ISAs arrived on April 6, 1999, introduced by a government that hoped they would encourage people to save for the future. Since then they’ve become an increasingly popular means of saving and investing in a tax-efficient way.
For many, 2020 so far has been financially tough. For others – those already retired or able to work from home – lockdown might’ve meant a chance to save. Recent research from the Centre for Economic and Business Research (CEBR) shows that average monthly household spending dropped 30% (£795) during lockdown.
You might be thinking about what to do with this saved amount. If you’re considering an ISA, you’ll need to think about which one is right for you.
Read about the different types of ISA available, and if you are still unsure which one to choose, speak to us.
1. Cash ISA
Recent figures reported in the FTAdviser show that £43 billion was paid into cash ISAs in the 2018/19 tax year.
Essentially the same as a traditional savings account, a Cash ISA has the added benefit that you don’t pay tax on the interest you earn.
A Cash ISA is open to UK residents aged 16 or over. They are a great way to save if you have a short-term financial goal in mind, or as a way to build an emergency fund.
There is an overall limit on the amount you can contribute to ISAs in a tax year, known as the ISA Allowance. This currently stands at £20,000.
This limit is across all ISAs you hold so, for example, if you hold a Cash ISA and a Stocks and Shares ISA, you could contribute £10,000 into each during a single tax year.
The money held in a Cash ISA is protected under the Financial Services Compensation Scheme (FSCS) too. The scheme protects your money if a financial institution fails, up to £85,000.
While you can be confident that your money is safe, available interest rates on ISAs have been low since the financial crisis. More recently, coronavirus has also taken its toll.
A recent FTAdviser report confirmed that ‘average savings rates for ISAs, easy access and fixed bonds have fallen to their lowest levels since records began in 2008.’ The report goes on to state that ‘the average easy access ISA rate at the start of June had fallen to a low of 0.45%, from 0.85% in January.’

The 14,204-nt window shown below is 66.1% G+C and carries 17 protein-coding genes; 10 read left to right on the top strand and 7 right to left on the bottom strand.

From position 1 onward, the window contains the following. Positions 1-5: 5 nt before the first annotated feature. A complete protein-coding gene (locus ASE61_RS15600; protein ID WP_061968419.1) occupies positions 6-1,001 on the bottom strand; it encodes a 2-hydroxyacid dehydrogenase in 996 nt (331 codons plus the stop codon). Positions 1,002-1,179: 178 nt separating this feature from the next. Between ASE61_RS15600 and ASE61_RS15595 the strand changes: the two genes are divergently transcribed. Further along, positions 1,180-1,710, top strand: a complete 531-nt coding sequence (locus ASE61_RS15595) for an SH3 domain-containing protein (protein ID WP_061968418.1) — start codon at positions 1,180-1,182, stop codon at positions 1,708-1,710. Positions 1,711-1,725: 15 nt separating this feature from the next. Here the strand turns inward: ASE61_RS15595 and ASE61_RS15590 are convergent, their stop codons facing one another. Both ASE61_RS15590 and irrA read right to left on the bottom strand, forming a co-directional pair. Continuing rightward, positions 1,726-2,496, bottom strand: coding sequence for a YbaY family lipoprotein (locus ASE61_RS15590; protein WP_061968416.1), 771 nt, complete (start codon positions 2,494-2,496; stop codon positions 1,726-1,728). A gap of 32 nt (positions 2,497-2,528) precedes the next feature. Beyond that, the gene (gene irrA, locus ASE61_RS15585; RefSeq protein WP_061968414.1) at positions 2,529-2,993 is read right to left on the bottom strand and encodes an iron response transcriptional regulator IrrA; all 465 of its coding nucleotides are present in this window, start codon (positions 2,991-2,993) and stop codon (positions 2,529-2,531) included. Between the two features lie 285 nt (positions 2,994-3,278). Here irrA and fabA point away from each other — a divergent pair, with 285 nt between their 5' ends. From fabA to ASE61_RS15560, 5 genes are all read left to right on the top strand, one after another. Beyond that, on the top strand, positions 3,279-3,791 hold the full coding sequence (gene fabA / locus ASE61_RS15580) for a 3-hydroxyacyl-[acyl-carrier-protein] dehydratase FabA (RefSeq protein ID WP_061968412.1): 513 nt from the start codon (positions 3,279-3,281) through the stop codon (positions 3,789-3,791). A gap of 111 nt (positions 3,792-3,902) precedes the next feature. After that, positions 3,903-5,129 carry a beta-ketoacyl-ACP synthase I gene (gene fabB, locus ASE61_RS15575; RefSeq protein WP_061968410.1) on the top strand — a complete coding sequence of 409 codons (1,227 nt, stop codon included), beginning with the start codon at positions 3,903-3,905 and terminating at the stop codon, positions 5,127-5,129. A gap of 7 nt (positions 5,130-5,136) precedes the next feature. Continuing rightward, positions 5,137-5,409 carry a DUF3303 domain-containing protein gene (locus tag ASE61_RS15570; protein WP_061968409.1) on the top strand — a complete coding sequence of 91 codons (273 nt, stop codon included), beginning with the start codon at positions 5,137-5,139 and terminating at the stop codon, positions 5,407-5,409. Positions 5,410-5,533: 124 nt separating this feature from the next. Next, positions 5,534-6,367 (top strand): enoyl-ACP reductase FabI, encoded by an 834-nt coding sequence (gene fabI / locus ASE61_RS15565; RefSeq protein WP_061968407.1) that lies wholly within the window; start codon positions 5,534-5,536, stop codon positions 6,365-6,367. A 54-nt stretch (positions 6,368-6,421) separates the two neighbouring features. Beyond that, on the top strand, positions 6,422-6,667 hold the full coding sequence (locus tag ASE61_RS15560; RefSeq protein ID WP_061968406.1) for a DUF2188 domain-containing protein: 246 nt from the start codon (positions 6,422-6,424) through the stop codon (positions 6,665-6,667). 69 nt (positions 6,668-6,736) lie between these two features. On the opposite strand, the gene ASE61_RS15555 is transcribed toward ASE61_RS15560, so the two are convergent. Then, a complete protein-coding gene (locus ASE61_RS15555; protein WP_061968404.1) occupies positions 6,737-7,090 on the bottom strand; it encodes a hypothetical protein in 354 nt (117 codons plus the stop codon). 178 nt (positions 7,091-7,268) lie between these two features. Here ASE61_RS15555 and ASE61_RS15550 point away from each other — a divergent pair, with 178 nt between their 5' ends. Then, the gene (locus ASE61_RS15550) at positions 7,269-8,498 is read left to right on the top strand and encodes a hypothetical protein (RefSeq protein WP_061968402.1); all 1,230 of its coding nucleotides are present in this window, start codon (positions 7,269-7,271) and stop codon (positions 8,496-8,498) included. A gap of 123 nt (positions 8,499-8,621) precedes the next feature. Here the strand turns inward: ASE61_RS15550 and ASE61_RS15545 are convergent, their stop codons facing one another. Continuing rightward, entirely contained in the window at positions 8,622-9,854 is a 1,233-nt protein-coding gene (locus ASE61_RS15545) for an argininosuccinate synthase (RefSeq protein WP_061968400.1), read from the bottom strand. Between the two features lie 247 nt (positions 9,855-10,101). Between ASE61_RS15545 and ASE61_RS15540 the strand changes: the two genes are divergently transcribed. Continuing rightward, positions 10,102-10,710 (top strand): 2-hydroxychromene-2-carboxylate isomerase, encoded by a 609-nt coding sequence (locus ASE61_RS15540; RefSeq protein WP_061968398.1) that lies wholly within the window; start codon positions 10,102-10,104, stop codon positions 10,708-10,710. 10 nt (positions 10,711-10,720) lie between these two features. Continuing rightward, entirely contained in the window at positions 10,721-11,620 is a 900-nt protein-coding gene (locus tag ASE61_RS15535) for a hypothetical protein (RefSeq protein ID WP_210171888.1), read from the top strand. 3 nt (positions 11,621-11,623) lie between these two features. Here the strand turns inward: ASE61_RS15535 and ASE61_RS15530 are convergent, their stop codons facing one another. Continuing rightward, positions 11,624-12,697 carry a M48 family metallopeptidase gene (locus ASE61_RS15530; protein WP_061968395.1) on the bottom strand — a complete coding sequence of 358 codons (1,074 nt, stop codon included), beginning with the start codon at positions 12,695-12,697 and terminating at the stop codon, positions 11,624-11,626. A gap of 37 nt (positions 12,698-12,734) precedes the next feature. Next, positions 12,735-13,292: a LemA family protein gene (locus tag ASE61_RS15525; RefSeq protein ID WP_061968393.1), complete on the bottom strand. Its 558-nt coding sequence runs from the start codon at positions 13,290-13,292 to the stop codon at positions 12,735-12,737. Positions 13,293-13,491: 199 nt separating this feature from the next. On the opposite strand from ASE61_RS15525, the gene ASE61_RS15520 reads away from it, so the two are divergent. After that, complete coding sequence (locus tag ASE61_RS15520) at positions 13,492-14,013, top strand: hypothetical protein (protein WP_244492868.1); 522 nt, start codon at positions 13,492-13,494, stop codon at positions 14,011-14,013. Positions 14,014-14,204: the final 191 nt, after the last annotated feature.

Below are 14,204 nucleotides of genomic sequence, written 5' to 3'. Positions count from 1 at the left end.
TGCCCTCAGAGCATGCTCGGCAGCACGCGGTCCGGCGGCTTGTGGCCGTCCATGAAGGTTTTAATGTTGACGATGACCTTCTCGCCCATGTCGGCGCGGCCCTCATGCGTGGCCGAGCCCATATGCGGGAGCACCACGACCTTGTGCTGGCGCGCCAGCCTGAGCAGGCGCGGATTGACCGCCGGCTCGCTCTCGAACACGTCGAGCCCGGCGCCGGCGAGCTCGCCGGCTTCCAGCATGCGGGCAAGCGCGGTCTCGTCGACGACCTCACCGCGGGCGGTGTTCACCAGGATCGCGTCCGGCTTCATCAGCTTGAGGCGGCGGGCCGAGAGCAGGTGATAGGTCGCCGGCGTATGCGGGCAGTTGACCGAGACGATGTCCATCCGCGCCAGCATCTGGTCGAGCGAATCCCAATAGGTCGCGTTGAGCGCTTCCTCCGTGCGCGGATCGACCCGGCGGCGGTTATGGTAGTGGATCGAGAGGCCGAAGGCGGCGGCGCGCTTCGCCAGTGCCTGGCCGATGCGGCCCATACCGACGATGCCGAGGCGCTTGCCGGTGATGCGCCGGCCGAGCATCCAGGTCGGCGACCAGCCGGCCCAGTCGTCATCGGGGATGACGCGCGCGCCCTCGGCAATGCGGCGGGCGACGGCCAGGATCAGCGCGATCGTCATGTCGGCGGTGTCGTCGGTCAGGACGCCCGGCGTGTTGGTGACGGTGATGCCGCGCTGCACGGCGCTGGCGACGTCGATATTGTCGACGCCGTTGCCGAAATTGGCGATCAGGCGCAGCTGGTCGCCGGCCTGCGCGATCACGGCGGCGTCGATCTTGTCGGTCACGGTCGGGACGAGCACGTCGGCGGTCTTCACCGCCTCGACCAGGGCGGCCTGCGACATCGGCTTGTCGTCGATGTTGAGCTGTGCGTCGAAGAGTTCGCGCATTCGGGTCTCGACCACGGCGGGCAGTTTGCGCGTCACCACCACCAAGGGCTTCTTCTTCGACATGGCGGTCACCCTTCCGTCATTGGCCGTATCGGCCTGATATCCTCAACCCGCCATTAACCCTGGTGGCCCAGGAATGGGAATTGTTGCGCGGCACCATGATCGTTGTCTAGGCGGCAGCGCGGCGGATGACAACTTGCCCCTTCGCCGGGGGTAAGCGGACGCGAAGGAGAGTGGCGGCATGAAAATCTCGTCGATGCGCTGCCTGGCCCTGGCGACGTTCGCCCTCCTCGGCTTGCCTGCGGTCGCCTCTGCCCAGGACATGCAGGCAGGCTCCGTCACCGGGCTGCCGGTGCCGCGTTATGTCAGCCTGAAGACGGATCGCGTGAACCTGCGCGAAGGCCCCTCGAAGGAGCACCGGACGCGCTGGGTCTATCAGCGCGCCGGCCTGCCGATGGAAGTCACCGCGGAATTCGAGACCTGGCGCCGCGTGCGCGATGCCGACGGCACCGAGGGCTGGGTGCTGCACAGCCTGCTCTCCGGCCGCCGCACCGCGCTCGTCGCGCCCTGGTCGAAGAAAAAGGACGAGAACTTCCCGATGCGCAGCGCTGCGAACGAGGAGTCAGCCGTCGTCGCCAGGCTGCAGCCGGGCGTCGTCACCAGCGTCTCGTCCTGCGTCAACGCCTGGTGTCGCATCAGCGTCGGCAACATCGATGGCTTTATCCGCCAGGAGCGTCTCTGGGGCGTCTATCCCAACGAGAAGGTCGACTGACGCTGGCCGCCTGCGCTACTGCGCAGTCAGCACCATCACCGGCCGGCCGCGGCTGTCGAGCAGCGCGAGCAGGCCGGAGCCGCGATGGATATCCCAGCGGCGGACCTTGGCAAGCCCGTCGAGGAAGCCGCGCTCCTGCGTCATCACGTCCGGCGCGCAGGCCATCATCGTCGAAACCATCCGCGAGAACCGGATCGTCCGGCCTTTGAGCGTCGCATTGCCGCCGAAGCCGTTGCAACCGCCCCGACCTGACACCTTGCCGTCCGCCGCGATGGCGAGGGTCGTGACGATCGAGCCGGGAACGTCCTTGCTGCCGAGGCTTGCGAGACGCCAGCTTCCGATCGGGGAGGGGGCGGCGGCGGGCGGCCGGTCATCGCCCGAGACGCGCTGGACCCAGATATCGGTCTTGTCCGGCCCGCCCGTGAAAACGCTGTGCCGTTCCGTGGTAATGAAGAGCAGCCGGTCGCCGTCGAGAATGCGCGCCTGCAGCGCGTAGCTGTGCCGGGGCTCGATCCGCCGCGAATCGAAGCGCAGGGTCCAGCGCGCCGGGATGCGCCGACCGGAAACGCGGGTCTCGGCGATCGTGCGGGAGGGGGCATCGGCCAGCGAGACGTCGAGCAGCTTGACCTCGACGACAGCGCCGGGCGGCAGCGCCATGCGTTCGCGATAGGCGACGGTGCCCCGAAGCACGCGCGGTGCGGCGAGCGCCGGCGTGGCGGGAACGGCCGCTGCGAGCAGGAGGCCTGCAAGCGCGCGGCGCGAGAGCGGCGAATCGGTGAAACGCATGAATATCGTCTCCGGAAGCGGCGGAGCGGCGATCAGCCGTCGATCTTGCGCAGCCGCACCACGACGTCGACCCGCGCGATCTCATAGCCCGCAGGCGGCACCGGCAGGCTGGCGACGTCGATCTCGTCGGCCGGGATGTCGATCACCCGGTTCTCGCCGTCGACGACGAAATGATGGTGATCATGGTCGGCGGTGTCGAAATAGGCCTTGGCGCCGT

You might also find that a Regular Saver Cash ISA, where you deposit a set amount each month, or a fixed-term ISA, where your money is held for a fixed amount of time, could secure you more competitive rates.
There are still good deals out there so shop around or contact us.
2. Stocks and Shares ISA
The amount paid into Stocks and Shares ISAs fell by £5.2 billion in 2018/19 compared to the previous tax year. During the same period, the overall amount of ISA subscriptions increased, suggesting a large influx into Cash ISAs.
So why open a Stocks and Shares ISA?
As with Cash ISAs, Stocks and Shares ISAs are tax-efficient. Any gains you make on investments in a Stocks and Shares ISA are free of both Income Tax and Capital Gains Tax (CGT).
Investing in the stock market increases the opportunity for growth and the potential to outstrip inflation, but the risks are higher too. You might consider a Stocks and Shares ISA if you are looking to invest over the longer-term.
A Stocks and Shares ISA is open to any UK resident over the age of 18. You can invest in a range of different investments, including individual shares, investment funds, investment trusts, and government and corporate bonds.
You can match your investment choices to your risk profile or speak to us. We can help you build an investment portfolio that is right for you.
3. Innovative Finance ISA
An Innovative ISA aims to match investors who are willing to lend, to individuals, businesses, or property developers who want to borrow. This is done through peer-to-peer lenders.
The parties looking to borrow funds will have been unable – or chosen not – to obtain a traditional bank loan. The borrower will offer you a rate of interest when paying back your invested amount. You’ll generally find that the higher the rate of interest, the higher risk the investment.
Innovative Finance ISAs have been available since 2016 and can be opened by any UK resident over the age of 18.
An Innovative Finance ISA would not be recommended if you are risk averse as you could lose the value of the investment. They are typically higher risk than traditional investments and peer-to-peer platforms also don’t come under the protection of the FSCS.
The right ISA for you
The ISA you choose will depend on many factors, including the proposed length of investment, your attitude to risk, and what you want to use the money for.
Speak to us if you are unsure about which ISA is right for you.
Get in touch
If you’d like to discuss opening an ISA, get in touch. Please email firstname.lastname@example.org or call 0115 933 8433.
The value of your investment (and any income from them) can go down as well as up and you may not get back the full amount you invested. Past performance is not a reliable indicator of future performance.